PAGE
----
Mets See Signs Of Progress In Flores' Performance





NEW YORK—The promise of shortstop Wilmer Flores remains tied to one number: 20.

"He's still so young," vice president of scouting and player development Paul DePodesta said. "He would be a sophomore in college right now."

For now, that is reason enough to believe.

Once billed as the organization's top position prospect, Flores should begin his fifth professional season at Double-A Binghamton, despite a difficult 2011 campaign when he repeated at high Class A St. Lucie.

Team officials were encouraged by his performance in the Venezuelan League this winter—he batted .301/.382/.391 in 133 at-bats for Margarita—but he remains a long way from reaching the potential that netted him a $750,000 bonus out of Venezuela in 2007.

DePodesta said that he tries not to put too much emphasis on how a player performs during winter ball.

"I actually think what he did last year in the Florida State League was fine," he said. "I think he'll continue to get better because he has a natural feel for hitting."

Flores connected for just eight extra-base hits in 41 games in Venezuela, though his plate approach appeared more advanced. He drew walks in 11 percent of plate appearances, more than twice as often as he did for St. Lucie.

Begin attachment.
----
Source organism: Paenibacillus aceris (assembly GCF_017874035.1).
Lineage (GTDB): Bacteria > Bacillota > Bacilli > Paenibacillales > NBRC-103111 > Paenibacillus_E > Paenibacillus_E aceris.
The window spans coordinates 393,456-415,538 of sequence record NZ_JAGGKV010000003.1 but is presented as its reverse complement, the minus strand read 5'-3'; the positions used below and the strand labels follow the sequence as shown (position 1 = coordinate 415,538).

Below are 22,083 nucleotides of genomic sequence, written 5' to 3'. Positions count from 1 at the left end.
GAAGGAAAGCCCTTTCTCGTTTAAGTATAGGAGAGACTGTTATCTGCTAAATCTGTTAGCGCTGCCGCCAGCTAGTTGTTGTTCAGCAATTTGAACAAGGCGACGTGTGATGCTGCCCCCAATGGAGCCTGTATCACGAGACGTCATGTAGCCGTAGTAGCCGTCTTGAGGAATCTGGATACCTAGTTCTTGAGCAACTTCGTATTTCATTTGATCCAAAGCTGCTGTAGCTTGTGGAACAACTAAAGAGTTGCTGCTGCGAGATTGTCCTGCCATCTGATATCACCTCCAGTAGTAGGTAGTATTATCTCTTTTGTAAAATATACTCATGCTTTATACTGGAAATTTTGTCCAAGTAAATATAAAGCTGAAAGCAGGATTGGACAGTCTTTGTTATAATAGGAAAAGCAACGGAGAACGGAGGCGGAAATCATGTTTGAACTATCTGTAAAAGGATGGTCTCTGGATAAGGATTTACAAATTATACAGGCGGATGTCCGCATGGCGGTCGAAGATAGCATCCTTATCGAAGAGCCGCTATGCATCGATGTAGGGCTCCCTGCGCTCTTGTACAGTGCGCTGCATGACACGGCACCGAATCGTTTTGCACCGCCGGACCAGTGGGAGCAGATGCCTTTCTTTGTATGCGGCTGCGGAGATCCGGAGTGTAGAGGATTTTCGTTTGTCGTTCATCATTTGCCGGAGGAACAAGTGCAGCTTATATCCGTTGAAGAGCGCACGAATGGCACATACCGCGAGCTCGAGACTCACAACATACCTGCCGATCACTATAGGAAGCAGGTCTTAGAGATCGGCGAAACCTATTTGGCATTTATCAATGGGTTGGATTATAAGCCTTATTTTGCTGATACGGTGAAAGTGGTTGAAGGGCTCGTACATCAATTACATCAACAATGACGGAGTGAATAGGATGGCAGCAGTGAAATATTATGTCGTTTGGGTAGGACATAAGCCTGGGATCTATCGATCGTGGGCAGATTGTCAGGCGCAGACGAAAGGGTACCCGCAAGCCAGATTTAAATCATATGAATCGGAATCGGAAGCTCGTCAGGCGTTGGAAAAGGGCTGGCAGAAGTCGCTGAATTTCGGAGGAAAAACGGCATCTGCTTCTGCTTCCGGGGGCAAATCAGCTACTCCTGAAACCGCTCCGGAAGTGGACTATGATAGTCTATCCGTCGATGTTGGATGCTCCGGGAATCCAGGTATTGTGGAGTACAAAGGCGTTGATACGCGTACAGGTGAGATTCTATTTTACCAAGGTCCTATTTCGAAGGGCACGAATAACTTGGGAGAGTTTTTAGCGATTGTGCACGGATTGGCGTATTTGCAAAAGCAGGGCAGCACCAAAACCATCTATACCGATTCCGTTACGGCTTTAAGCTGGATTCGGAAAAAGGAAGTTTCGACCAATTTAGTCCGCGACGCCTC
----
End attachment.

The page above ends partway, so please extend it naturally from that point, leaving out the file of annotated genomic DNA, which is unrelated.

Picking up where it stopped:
"That was great to see," DePodesta said, "because that's another step in the maturation process."

Flores' OPS dropped by 50 points between 2010 and '11 as he repeated the FSL. He flashed opposite-field power last year but batted just .269/.309/.380.

Scouts scoff at the idea of Flores sticking at shortstop. His range is limited, and he may outgrow the position. He played mostly third base for Margarita, and Depodesta said he'll spend time at the hot corner this season, while still playing shortstop on occasion.

"I expect Wilmer to probably play at least two different positions during the course of this year," DePodesta said. "As time goes on, we'll determine where he spends more time."

METAMORPHOSES

• Though he put up a tepid .585 OPS for St. Lucie during the regular season, catcher Francisco Pena's bat came alive in the Dominican League. The 22-year-old batted .305 (18-for-59) in 26 games for Cibao, helping them to the playoffs.

• Righthander Dylan Owen logged 42 solid innings for Caracas in the Venezuelan League. He went 2-3, 1.73 with 39 strikeouts and 10 walks.